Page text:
So I guess my eyes will shift back to the image of the empty cross and to the empty grave. My attention will refocus on the one who saw the destructive forces of evil in the world and didn’t play by their rules, but put himself between evil’s destructive power and us. My heart will dwell on the one who died to save me from perishing… and tonight I will remember that there is only one Christ, and no man in tight suit and cape will ever change that.
I want to share this piece of another blog with you because I read both your post and his and I feel compelled to offer you a different perspective on Superman’s choice to kill Zod. Both my husband and I felt moved and inspired by the “new” Superman. His choice at the end felt right to me, because Zod was so determined to save “his” people at all costs…even the cost of the entire population of Earth that death was the only thing that could stop him.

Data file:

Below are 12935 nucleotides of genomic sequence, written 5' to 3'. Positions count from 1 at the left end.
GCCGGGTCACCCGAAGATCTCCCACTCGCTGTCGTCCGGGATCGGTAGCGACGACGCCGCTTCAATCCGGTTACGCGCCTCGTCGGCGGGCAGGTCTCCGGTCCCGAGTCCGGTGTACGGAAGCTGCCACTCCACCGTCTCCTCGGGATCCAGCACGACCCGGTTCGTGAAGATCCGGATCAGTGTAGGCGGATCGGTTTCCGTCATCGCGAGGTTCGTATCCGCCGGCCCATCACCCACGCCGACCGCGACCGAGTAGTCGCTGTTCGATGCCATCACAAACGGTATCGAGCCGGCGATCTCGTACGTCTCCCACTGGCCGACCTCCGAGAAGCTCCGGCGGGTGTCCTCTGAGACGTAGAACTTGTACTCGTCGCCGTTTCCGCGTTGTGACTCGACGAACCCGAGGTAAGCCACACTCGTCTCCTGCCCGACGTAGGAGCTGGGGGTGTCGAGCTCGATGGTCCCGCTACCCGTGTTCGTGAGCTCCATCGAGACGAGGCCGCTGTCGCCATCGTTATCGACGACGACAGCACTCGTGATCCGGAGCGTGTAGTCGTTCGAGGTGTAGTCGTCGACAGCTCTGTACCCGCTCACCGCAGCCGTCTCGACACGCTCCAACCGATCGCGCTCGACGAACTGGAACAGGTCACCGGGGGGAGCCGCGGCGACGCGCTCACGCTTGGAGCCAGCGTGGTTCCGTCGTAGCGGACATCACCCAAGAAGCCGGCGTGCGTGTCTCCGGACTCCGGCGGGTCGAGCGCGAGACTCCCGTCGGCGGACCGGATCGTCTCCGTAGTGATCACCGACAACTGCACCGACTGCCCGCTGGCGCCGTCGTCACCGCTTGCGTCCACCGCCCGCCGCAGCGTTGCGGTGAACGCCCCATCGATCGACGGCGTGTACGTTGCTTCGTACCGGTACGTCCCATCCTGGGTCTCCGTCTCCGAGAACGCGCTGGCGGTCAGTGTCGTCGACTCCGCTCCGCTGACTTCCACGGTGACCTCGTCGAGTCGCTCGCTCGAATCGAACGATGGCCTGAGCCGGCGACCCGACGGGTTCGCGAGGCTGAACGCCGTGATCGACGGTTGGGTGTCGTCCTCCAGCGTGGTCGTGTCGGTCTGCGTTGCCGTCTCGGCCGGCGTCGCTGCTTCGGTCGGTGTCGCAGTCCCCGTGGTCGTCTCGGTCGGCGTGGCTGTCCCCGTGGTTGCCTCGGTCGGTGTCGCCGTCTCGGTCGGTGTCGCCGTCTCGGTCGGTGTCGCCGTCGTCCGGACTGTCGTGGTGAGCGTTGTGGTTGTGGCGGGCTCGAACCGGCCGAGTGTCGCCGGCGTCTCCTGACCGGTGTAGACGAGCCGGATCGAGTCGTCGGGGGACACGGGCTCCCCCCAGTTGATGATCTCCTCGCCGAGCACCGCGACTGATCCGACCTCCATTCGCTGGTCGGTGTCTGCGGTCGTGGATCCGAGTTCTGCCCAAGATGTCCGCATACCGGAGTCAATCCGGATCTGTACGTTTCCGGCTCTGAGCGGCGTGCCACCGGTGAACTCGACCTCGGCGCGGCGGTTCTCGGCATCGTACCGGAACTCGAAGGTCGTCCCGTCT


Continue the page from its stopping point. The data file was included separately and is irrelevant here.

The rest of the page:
Writer Jeff Jenson said:
“The final book of The New Testament, The Apocalypse (or Revelation) according to John, tells of a last battle between Christ and Satan in which The Devil will be destroyed and afterward Jesus and his truest believers will live together forever in a new creation. Man of Steel turns this eschatology inside out to take perhaps its most veiled shot at Christianity and all religions that espouse a final judgment that divides humanity into sheep and goats, wheat and chaff, clean and unclean.”
As a preacher, what can you tell me about the division of humanity into clean and unclean?